Some articles I read by Andrew Lewand and his books which are great BTW really have impacted me. I have learned that the wind should be used! Taken advantage of! Basically the wind is showing us where we should be looking! If using the wind is a Coyotes' advantage and predictable coyote behavior then can't is also be its downfall too? Use the wind and the terrain to guide the coyote to where it feels the safest. Position ourselves where we have a view of the downwind area and yet our scent cone won't be detected before we have a shot opportunity.

I am a complete novice and amateur and I've only killed a bunch of fox and ZERO coyotes. I did missed one coyote recently because I'm a bad shot I guess. But I enjoy planning and just getting out there. Hunting the wind is confusing but I recently just decided to make it easy and just watch the downwind and try not to put my scent into it!

Just me rambling but maybe my ideas aren't complete nonsense hehe.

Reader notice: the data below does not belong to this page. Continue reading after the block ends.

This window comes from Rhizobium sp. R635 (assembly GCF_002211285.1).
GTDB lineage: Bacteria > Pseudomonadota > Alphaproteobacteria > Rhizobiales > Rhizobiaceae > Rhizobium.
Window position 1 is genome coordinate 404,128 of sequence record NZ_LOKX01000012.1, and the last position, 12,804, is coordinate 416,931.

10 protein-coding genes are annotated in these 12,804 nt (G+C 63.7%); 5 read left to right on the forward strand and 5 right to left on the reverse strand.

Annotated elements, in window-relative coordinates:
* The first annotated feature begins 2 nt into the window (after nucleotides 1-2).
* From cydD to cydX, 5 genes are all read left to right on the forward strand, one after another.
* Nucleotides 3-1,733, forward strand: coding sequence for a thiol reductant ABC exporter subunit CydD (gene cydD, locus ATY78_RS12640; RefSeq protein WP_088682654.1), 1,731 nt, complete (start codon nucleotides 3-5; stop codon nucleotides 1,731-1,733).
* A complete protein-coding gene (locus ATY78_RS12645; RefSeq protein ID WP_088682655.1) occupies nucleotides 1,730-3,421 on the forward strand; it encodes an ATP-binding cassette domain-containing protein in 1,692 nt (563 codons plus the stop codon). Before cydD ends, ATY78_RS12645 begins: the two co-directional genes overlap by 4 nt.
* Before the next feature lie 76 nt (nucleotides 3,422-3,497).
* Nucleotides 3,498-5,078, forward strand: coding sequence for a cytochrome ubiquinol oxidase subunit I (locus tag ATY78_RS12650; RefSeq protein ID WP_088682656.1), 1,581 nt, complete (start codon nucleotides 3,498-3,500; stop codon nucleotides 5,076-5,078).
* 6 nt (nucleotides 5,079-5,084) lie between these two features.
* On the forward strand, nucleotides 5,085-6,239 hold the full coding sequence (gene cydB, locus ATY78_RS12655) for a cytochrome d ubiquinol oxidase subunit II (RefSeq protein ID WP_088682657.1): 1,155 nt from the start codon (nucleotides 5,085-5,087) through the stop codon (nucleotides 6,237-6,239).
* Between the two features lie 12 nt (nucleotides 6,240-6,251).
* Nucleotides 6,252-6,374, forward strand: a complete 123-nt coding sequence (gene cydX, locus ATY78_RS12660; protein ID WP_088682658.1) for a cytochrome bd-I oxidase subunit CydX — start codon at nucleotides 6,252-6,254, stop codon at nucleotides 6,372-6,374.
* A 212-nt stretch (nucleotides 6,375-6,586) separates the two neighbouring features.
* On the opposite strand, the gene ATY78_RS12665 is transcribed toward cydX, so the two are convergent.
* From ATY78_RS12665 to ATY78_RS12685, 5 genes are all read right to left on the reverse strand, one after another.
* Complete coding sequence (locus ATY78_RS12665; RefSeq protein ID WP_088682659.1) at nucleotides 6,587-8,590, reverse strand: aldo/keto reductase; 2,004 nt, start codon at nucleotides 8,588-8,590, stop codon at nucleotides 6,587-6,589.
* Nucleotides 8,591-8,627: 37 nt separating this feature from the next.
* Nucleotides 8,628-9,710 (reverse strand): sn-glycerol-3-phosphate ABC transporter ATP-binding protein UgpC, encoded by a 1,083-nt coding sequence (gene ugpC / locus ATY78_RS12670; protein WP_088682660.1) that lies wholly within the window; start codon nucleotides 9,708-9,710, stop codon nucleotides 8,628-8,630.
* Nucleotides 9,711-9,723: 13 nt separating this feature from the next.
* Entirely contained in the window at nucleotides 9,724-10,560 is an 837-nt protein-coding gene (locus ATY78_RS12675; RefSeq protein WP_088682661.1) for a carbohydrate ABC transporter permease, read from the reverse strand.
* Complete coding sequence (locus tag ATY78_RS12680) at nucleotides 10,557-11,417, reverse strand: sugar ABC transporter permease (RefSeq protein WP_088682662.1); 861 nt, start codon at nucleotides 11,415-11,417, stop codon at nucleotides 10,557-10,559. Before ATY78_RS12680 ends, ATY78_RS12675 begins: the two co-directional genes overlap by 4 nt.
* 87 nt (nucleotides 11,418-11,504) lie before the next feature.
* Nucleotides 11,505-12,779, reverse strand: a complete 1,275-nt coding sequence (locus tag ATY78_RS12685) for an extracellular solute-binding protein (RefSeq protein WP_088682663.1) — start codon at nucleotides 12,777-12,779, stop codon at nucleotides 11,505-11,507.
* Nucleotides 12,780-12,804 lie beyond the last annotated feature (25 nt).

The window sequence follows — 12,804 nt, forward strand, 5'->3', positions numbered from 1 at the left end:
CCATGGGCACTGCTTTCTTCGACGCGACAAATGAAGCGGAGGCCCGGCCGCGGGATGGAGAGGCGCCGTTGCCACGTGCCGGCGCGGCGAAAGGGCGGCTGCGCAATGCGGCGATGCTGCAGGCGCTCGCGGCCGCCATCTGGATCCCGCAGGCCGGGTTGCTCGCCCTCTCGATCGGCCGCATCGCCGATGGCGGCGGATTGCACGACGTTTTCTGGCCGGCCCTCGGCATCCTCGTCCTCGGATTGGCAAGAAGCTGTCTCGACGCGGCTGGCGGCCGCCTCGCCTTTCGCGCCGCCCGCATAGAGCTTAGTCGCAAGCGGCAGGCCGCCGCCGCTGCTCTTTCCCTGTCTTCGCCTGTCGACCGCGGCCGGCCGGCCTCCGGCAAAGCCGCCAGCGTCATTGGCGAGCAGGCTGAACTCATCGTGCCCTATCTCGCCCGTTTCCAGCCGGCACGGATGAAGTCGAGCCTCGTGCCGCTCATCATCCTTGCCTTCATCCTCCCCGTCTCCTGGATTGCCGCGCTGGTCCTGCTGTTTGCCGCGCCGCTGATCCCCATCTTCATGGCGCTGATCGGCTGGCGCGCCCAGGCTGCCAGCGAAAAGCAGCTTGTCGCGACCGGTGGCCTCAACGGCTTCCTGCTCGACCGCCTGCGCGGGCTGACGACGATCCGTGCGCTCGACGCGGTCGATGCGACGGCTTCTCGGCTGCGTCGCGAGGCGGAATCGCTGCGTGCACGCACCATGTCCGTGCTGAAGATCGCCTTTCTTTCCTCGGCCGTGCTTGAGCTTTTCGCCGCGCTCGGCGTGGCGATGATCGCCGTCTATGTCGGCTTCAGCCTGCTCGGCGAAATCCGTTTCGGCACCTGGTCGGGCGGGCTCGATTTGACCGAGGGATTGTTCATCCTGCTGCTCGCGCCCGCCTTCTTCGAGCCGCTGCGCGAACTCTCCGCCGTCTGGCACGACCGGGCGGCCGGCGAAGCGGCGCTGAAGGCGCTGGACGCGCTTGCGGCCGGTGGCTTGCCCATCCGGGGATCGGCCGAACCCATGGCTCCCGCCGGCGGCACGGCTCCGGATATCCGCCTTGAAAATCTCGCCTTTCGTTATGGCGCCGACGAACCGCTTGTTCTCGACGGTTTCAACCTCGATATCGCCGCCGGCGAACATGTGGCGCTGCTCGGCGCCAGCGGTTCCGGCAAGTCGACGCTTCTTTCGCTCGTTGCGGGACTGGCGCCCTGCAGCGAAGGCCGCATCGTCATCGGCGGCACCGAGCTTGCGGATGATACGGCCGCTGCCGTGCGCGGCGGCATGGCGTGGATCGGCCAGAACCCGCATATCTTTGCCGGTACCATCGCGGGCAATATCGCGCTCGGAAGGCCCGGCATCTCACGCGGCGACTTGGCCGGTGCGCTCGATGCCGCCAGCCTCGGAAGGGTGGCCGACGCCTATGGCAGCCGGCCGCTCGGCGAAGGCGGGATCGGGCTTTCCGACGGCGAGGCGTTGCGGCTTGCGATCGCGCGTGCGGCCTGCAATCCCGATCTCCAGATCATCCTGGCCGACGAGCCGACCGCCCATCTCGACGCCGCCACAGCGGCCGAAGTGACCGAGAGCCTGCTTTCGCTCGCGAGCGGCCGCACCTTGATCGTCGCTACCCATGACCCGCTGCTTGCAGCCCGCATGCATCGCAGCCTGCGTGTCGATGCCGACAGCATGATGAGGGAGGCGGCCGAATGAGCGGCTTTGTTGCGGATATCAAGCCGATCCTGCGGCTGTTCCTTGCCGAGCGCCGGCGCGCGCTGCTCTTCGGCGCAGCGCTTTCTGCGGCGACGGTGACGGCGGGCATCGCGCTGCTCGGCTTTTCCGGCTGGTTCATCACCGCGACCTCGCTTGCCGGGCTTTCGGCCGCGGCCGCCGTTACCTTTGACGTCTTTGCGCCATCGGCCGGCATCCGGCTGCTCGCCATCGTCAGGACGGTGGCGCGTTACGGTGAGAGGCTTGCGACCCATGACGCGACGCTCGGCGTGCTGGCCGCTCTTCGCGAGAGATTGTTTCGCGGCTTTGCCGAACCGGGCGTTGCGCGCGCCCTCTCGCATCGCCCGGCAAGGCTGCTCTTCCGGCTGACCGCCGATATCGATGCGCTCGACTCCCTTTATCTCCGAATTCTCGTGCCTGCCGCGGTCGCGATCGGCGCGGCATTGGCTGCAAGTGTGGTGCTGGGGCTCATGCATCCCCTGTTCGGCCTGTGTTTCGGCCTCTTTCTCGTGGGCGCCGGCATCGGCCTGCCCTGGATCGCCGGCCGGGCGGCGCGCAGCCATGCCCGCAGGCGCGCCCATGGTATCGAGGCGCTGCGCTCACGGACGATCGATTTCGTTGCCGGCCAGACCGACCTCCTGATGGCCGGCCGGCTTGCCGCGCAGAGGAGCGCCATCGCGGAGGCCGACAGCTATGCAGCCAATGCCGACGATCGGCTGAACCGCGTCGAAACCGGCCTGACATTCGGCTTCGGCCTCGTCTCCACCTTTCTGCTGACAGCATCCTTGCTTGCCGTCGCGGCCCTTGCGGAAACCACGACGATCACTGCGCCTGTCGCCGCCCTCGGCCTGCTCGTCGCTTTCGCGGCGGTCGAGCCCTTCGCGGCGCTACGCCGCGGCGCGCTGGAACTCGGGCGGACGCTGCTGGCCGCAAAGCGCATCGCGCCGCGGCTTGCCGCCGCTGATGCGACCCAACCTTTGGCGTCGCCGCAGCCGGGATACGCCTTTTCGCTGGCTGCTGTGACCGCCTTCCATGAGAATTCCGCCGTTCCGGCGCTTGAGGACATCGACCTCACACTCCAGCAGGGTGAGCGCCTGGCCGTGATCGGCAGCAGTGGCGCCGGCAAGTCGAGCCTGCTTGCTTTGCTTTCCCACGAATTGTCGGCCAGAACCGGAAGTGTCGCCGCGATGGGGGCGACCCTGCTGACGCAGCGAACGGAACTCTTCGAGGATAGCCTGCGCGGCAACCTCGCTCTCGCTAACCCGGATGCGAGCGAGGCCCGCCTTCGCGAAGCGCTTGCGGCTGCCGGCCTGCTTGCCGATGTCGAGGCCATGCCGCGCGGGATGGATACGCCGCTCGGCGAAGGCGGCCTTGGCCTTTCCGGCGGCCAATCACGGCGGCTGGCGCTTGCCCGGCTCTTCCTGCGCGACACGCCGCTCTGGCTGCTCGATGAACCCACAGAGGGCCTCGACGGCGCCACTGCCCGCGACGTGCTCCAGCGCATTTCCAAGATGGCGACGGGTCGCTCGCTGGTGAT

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Old 12-27-2017, 10:58 AM
carl carl is offline
Join Date: Oct 2009
Location: CO
Posts: 32
Default I too have struggled with the wind

There seems to be an infoglut (too much online information) on using the wind, playing the wind etc. Most are simplistic in their explanation, and after reading, or listening to more than a few, one is more confused than when they started.

Actually, there are 3 considerations regarding the wind (if using a e-caller, 2 if not).

The first, is your approach to the spot you want to call. Basically, you want to approach the calling spot from the downwind, while remaining relatively unseen, by using the terrain (going low and using whatever intermittent cover there is along the way).

Second, is how you setup in relation to the wind. It is generally agreed that it is best to setup with a crosswind, with the wind coming from the right if a right-handed shooter, and from the left if a left-handed shooter, and with the downwind visible to you (more room to swing your gun L &/or R).

Third is where to place your e-caller, assuming you are using one (skip if not). Again, it is generally agreed to place the caller slightly upwind, so that when a coyote attempts to go downwind of the sound, he will expose himself, and offer you a shot. How far upwind is a matter of debate, with the farther you walk away from your shooting position, the more scent you are spreading and the closer it is to you having the prey looking more at you. I usually go 15-30 yards.